Lake Garda is so large that it extends into three Italian regions: with its northernmost part in Trentino, its western shores border with Lombardy – and Veneto to the east. Lake Garda is flanked by the north-south A22 Brenner motorway, which intersects with the A4 east-west Venice-Milan motorway a little to the south. The “Gardesana Orientale” circles the lake offering magnificent panoramic views. Various car and smaller ferries carrying tourists criss-cross Lake Garda.
The main towns on Lake Garda are: Riva del Garda, Torbole, Malcesine, Garda, Bardolino, Sirmione, Desenzano, Moniga, Maderno and Limone.
Tourism is the main economic driver, though agriculture has an important secondary role to play. Sizeable tracts are farmed, with land covered in vineyards, peach and cherry orchards. Major industrial cities, such as Verona and Brescia to the south, have a significant global footprint.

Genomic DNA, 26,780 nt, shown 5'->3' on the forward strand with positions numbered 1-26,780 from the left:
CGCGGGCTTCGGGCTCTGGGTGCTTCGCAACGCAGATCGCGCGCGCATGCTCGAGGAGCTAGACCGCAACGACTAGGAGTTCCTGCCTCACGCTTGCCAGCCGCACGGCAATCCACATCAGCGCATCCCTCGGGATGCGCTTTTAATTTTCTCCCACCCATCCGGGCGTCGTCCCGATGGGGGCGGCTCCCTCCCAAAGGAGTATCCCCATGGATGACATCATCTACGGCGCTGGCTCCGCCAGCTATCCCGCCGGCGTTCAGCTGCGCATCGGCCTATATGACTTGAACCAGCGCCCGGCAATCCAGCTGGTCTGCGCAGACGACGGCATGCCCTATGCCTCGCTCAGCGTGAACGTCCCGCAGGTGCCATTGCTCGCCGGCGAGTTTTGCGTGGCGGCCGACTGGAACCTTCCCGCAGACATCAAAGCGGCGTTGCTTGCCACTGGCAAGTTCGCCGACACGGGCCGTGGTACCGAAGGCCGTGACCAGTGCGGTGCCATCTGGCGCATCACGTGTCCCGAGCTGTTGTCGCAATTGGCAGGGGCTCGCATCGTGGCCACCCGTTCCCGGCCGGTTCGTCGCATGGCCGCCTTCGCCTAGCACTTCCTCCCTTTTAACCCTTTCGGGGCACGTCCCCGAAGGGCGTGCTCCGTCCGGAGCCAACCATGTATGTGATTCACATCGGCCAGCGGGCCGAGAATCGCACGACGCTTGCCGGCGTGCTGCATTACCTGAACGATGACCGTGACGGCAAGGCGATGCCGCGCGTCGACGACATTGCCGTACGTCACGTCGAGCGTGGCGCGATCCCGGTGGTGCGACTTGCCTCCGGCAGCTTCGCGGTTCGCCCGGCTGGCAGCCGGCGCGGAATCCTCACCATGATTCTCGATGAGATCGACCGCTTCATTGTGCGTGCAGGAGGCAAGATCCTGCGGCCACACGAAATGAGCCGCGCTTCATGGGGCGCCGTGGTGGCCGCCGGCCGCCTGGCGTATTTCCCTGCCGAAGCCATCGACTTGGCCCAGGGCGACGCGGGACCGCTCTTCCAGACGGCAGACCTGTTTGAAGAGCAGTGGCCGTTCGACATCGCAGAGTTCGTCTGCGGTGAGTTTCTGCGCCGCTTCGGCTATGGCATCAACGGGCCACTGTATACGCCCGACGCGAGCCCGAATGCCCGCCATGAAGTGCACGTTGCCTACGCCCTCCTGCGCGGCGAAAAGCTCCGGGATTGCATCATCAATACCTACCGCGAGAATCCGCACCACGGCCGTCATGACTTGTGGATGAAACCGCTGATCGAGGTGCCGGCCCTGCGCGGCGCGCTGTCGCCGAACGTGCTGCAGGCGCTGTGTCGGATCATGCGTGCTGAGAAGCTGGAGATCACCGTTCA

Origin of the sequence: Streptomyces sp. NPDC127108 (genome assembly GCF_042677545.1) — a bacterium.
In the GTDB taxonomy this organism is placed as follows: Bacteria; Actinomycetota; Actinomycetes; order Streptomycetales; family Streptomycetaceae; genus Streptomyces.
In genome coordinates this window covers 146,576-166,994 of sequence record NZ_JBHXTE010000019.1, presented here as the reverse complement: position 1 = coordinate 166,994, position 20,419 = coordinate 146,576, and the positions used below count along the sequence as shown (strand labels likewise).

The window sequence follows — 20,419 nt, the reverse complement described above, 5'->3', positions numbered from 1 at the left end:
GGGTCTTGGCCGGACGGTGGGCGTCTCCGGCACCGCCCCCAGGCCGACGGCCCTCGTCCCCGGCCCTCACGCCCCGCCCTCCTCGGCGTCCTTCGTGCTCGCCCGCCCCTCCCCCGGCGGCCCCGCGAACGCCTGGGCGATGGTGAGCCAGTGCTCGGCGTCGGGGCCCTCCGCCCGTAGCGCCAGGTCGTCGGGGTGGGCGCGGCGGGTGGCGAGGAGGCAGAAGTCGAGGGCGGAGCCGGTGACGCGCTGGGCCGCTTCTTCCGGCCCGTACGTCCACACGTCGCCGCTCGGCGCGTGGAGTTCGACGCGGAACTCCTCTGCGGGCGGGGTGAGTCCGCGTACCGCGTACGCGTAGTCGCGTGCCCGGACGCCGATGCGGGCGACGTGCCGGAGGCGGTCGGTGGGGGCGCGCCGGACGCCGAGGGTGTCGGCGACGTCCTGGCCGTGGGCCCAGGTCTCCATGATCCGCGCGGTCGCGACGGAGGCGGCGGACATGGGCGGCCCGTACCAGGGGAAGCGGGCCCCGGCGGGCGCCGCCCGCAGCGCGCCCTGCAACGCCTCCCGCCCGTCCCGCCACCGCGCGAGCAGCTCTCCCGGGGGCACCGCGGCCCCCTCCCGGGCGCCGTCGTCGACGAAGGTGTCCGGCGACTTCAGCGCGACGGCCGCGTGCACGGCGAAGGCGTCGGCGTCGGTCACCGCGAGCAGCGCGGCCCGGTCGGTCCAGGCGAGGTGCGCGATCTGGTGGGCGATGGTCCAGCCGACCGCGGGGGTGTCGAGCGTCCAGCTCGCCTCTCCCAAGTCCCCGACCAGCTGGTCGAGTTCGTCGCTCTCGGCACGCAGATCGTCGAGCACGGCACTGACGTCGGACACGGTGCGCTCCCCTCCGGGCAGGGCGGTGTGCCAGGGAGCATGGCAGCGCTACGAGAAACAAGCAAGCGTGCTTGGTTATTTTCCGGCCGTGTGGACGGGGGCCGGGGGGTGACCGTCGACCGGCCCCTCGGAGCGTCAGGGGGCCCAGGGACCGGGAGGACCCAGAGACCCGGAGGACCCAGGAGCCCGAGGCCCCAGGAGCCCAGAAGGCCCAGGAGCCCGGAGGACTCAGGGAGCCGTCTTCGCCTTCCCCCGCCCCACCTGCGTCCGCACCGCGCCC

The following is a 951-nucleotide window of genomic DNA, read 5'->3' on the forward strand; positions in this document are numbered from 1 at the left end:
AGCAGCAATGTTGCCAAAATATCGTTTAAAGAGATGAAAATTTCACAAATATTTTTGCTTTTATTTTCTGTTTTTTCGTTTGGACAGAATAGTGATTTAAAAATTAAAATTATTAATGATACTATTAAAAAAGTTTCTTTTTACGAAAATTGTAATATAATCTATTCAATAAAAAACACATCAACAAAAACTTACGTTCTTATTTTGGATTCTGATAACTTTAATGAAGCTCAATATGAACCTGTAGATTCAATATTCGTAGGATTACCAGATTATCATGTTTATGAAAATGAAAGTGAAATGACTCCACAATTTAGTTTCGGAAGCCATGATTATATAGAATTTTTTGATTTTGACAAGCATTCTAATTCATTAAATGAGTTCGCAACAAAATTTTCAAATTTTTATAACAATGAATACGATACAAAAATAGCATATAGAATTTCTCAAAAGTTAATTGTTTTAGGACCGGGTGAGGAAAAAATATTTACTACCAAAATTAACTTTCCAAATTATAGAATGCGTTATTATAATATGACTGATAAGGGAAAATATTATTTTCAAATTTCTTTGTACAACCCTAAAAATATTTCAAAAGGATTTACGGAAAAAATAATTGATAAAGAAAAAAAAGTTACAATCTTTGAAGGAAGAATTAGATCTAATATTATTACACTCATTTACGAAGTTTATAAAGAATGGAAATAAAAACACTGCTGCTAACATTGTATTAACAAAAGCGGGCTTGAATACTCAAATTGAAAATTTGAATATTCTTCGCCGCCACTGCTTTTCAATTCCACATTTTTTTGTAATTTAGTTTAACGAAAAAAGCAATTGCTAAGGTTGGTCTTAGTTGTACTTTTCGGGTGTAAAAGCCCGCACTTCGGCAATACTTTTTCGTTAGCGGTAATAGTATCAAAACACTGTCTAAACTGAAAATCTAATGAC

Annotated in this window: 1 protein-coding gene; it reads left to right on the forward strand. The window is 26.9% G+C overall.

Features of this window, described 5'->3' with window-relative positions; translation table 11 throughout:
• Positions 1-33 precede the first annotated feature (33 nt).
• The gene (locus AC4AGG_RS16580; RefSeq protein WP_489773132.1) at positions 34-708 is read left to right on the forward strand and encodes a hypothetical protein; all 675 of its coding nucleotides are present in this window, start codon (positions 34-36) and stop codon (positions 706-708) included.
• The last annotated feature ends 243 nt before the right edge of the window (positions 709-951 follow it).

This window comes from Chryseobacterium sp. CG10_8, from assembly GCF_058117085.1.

Lake Garda enjoys mild weather conditions all year round thanks to its microclimate. The surrounding highlands are ideal for leisure activities such as hiking and biking, while the lake itself is a popular destination for water sports, such as wind-surfing.